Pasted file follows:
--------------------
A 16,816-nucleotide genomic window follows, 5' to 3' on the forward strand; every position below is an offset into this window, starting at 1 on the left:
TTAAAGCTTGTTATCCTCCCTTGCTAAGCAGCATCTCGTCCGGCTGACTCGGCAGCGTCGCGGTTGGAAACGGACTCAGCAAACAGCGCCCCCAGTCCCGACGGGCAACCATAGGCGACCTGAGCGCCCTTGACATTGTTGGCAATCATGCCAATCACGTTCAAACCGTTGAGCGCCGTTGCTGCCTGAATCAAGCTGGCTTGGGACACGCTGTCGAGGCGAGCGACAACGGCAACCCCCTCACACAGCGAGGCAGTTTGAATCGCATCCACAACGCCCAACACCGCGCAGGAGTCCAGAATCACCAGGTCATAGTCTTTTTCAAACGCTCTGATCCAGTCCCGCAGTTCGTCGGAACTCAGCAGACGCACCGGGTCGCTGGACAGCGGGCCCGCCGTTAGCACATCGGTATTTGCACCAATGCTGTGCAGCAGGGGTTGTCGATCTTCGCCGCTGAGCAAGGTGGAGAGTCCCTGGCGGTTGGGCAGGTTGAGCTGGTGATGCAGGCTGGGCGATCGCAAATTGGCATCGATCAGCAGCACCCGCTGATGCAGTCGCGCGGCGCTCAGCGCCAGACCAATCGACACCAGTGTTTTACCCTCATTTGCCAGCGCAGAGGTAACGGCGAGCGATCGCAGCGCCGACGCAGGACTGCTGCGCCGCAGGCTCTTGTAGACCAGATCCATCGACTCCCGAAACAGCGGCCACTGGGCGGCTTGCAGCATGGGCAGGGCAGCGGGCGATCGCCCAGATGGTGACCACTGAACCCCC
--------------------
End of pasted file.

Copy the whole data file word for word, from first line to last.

A 16,816-nucleotide genomic window follows, 5' to 3' on the forward strand; every position below is an offset into this window, starting at 1 on the left:
TTAAAGCTTGTTATCCTCCCTTGCTAAGCAGCATCTCGTCCGGCTGACTCGGCAGCGTCGCGGTTGGAAACGGACTCAGCAAACAGCGCCCCCAGTCCCGACGGGCAACCATAGGCGACCTGAGCGCCCTTGACATTGTTGGCAATCATGCCAATCACGTTCAAACCGTTGAGCGCCGTTGCTGCCTGAATCAAGCTGGCTTGGGACACGCTGTCGAGGCGAGCGACAACGGCAACCCCCTCACACAGCGAGGCAGTTTGAATCGCATCCACAACGCCCAACACCGCGCAGGAGTCCAGAATCACCAGGTCATAGTCTTTTTCAAACGCTCTGATCCAGTCCCGCAGTTCGTCGGAACTCAGCAGACGCACCGGGTCGCTGGACAGCGGGCCCGCCGTTAGCACATCGGTATTTGCACCAATGCTGTGCAGCAGGGGTTGTCGATCTTCGCCGCTGAGCAAGGTGGAGAGTCCCTGGCGGTTGGGCAGGTTGAGCTGGTGATGCAGGCTGGGCGATCGCAAATTGGCATCGATCAGCAGCACCCGCTGATGCAGTCGCGCGGCGCTCAGCGCCAGACCAATCGACACCAGTGTTTTACCCTCATTTGCCAGCGCAGAGGTAACGGCGAGCGATCGCAGCGCCGACGCAGGACTGCTGCGCCGCAGGCTCTTGTAGACCAGATCCATCGACTCCCGAAACAGCGGCCACTGGGCGGCTTGCAGCATGGGCAGGGCAGCGGGCGATCGCCCAGATGGTGACCACTGAACCCCC